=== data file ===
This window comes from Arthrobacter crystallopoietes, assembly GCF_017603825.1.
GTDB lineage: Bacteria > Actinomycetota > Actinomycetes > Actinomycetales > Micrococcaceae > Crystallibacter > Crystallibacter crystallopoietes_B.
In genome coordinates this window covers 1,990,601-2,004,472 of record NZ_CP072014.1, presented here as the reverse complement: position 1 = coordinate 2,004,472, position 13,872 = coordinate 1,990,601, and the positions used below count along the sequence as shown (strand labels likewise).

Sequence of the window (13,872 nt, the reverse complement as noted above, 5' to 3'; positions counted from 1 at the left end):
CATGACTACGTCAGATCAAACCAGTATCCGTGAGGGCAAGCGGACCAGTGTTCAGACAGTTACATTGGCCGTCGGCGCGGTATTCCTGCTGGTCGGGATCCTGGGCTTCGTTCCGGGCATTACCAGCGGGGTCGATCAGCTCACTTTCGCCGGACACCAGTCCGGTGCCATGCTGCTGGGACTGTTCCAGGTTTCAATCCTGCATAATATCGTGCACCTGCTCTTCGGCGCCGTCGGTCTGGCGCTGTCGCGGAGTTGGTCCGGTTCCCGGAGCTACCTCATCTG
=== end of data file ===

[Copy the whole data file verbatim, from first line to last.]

This window comes from Arthrobacter crystallopoietes, assembly GCF_017603825.1.
GTDB lineage: Bacteria > Actinomycetota > Actinomycetes > Actinomycetales > Micrococcaceae > Crystallibacter > Crystallibacter crystallopoietes_B.
In genome coordinates this window covers 1,990,601-2,004,472 of record NZ_CP072014.1, presented here as the reverse complement: position 1 = coordinate 2,004,472, position 13,872 = coordinate 1,990,601, and the positions used below count along the sequence as shown (strand labels likewise).

Sequence of the window (13,872 nt, the reverse complement as noted above, 5' to 3'; positions counted from 1 at the left end):
CATGACTACGTCAGATCAAACCAGTATCCGTGAGGGCAAGCGGACCAGTGTTCAGACAGTTACATTGGCCGTCGGCGCGGTATTCCTGCTGGTCGGGATCCTGGGCTTCGTTCCGGGCATTACCAGCGGGGTCGATCAGCTCACTTTCGCCGGACACCAGTCCGGTGCCATGCTGCTGGGACTGTTCCAGGTTTCAATCCTGCATAATATCGTGCACCTGCTCTTCGGCGCCGTCGGTCTGGCGCTGTCGCGGAGTTGGTCCGGTTCCCGGAGCTACCTCATCTG